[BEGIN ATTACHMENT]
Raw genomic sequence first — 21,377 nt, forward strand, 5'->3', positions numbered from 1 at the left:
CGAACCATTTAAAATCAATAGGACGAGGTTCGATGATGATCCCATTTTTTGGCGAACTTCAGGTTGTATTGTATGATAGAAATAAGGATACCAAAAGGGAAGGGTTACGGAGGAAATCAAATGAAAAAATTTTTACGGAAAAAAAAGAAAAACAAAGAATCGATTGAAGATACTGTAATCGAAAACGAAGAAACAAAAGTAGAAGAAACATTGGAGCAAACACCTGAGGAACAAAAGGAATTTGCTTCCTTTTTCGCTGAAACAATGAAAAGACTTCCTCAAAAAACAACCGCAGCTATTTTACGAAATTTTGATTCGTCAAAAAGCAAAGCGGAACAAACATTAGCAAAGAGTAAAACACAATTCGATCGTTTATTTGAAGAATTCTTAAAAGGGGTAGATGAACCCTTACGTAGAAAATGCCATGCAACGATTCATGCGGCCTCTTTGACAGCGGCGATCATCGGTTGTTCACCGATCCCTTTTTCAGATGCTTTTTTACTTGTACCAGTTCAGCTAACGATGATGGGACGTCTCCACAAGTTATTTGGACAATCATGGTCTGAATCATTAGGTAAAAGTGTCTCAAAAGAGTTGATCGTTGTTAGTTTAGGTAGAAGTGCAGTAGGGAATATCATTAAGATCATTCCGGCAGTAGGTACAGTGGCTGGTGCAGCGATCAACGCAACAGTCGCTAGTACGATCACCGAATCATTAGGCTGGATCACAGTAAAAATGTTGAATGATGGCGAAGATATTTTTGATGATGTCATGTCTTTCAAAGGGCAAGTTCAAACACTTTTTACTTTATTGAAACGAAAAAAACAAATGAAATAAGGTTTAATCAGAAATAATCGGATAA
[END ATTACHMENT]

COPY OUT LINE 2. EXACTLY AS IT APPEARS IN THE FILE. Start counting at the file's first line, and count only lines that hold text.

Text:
CGAACCATTTAAAATCAATAGGACGAGGTTCGATGATGATCCCATTTTTTGGCGAACTTCAGGTTGTATTGTATGATAGAAATAAGGATACCAAAAGGGAAGGGTTACGGAGGAAATCAAATGAAAAAATTTTTACGGAAAAAAAAGAAAAACAAAGAATCGATTGAAGATACTGTAATCGAAAACGAAGAAACAAAAGTAGAAGAAACATTGGAGCAAACACCTGAGGAACAAAAGGAATTTGCTTCCTTTTTCGCTGAAACAATGAAAAGACTTCCTCAAAAAACAACCGCAGCTATTTTACGAAATTTTGATTCGTCAAAAAGCAAAGCGGAACAAACATTAGCAAAGAGTAAAACACAATTCGATCGTTTATTTGAAGAATTCTTAAAAGGGGTAGATGAACCCTTACGTAGAAAATGCCATGCAACGATTCATGCGGCCTCTTTGACAGCGGCGATCATCGGTTGTTCACCGATCCCTTTTTCAGATGCTTTTTTACTTGTACCAGTTCAGCTAACGATGATGGGACGTCTCCACAAGTTATTTGGACAATCATGGTCTGAATCATTAGGTAAAAGTGTCTCAAAAGAGTTGATCGTTGTTAGTTTAGGTAGAAGTGCAGTAGGGAATATCATTAAGATCATTCCGGCAGTAGGTACAGTGGCTGGTGCAGCGATCAACGCAACAGTCGCTAGTACGATCACCGAATCATTAGGCTGGATCACAGTAAAAATGTTGAATGATGGCGAAGATATTTTTGATGATGTCATGTCTTTCAAAGGGCAAGTTCAAACACTTTTTACTTTATTGAAACGAAAAAAACAAATGAAATAAGGTTTAATCAGAAATAATCGGATAA